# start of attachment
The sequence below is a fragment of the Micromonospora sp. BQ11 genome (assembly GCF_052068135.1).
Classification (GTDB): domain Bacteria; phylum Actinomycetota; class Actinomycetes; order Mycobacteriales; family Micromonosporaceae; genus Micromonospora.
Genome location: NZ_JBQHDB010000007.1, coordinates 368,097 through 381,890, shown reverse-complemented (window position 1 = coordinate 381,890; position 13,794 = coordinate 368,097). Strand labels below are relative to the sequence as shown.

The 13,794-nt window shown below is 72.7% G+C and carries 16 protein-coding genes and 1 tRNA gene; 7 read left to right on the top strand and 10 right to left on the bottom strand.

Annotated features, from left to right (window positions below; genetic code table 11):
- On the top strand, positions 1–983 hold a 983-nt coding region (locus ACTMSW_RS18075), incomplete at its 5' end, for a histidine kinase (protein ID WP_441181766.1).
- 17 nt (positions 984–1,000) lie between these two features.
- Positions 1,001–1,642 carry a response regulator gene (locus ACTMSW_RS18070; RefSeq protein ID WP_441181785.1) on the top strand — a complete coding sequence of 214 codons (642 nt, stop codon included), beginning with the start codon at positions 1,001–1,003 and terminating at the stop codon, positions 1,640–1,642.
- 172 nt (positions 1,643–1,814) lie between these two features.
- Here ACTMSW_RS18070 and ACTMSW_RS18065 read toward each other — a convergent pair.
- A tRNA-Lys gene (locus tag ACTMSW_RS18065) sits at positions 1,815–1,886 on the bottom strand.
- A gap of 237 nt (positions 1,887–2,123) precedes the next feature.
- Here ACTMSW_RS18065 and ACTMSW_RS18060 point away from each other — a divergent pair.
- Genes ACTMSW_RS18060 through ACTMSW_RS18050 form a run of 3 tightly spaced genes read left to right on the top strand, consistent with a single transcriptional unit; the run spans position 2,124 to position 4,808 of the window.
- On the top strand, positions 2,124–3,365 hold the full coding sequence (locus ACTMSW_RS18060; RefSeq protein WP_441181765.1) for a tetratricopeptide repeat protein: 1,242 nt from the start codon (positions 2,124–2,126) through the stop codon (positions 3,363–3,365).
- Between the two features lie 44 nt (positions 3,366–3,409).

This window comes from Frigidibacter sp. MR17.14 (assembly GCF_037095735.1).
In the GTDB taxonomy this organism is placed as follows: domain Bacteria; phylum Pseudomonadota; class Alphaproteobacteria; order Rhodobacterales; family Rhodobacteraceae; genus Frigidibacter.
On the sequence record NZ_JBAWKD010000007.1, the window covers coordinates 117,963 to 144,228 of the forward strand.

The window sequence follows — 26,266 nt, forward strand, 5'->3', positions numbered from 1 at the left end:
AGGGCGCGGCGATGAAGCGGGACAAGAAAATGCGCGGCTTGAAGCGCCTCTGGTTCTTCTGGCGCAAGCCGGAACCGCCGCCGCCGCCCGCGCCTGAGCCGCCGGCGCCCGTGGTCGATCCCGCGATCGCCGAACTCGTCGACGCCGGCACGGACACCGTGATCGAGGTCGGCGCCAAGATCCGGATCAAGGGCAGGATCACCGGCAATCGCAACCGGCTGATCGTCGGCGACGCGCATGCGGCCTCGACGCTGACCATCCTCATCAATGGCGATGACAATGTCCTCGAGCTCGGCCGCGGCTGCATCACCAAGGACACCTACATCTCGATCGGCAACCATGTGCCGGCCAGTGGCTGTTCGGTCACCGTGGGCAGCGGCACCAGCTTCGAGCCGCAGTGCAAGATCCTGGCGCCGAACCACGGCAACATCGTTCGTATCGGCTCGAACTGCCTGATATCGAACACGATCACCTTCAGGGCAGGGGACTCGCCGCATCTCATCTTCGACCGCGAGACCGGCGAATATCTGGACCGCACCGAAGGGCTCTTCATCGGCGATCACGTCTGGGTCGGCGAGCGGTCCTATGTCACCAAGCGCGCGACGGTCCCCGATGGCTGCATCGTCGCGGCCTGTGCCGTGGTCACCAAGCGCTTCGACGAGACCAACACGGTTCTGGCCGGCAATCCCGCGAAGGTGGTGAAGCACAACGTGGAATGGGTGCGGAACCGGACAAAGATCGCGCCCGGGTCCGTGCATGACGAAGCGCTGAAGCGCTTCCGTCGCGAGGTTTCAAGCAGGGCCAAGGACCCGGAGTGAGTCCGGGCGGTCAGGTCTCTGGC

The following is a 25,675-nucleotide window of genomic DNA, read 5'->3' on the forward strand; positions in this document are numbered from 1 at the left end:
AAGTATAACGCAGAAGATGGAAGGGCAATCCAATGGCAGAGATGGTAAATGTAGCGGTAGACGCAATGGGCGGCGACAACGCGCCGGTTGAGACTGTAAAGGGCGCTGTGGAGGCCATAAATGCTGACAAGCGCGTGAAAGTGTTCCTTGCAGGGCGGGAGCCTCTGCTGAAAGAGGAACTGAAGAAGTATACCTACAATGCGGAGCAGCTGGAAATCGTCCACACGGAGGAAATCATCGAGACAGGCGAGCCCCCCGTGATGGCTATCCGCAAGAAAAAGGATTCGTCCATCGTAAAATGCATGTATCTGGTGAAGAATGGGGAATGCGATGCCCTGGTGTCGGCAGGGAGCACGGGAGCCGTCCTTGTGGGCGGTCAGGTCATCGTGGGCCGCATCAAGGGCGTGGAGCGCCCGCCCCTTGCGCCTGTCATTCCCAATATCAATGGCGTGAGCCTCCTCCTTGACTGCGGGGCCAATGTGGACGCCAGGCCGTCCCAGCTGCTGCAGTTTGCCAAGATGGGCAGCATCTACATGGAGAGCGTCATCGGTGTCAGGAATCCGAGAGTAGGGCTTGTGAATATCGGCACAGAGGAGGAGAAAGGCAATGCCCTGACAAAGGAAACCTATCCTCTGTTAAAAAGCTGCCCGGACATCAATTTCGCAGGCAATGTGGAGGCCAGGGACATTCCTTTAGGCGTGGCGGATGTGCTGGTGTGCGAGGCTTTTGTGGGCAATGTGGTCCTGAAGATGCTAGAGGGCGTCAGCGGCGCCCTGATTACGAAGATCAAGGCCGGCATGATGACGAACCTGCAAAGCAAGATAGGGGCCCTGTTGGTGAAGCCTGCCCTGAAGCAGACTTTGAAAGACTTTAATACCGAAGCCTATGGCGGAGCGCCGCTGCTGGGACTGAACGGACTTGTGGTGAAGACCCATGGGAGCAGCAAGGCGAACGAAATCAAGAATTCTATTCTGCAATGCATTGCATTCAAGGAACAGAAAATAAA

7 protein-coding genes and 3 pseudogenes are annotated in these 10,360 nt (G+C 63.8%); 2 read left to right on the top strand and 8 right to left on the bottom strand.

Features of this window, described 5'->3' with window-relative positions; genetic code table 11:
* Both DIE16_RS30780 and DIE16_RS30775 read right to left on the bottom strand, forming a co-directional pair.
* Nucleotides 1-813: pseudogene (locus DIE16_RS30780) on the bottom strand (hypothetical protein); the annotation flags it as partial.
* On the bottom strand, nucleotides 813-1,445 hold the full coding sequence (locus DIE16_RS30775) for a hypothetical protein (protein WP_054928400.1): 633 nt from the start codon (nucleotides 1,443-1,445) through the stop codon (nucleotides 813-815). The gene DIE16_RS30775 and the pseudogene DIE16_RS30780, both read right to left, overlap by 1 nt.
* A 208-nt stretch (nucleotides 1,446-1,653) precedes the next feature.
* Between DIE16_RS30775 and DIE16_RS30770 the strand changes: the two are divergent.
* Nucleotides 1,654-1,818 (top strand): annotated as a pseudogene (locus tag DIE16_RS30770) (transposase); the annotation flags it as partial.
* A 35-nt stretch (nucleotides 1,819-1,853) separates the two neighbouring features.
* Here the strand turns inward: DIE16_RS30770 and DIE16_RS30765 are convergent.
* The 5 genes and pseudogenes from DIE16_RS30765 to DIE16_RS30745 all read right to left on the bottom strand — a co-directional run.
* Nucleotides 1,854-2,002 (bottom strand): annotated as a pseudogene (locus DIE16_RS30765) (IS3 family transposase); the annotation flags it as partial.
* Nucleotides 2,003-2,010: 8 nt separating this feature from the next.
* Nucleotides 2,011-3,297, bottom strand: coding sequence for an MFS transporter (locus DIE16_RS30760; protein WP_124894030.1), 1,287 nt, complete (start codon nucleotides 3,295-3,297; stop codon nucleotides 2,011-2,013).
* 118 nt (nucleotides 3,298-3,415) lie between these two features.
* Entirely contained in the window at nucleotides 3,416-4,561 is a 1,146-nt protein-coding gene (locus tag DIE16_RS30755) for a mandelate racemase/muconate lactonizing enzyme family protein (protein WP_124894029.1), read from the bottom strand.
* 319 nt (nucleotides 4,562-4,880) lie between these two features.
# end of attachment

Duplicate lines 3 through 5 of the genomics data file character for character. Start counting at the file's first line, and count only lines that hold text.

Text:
Genome location: NZ_JBQHDB010000007.1, coordinates 368,097 through 381,890, shown reverse-complemented (window position 1 = coordinate 381,890; position 13,794 = coordinate 368,097). Strand labels below are relative to the sequence as shown.

The 13,794-nt window shown below is 72.7% G+C and carries 16 protein-coding genes and 1 tRNA gene; 7 read left to right on the top strand and 10 right to left on the bottom strand.

Annotated features, from left to right (window positions below; genetic code table 11):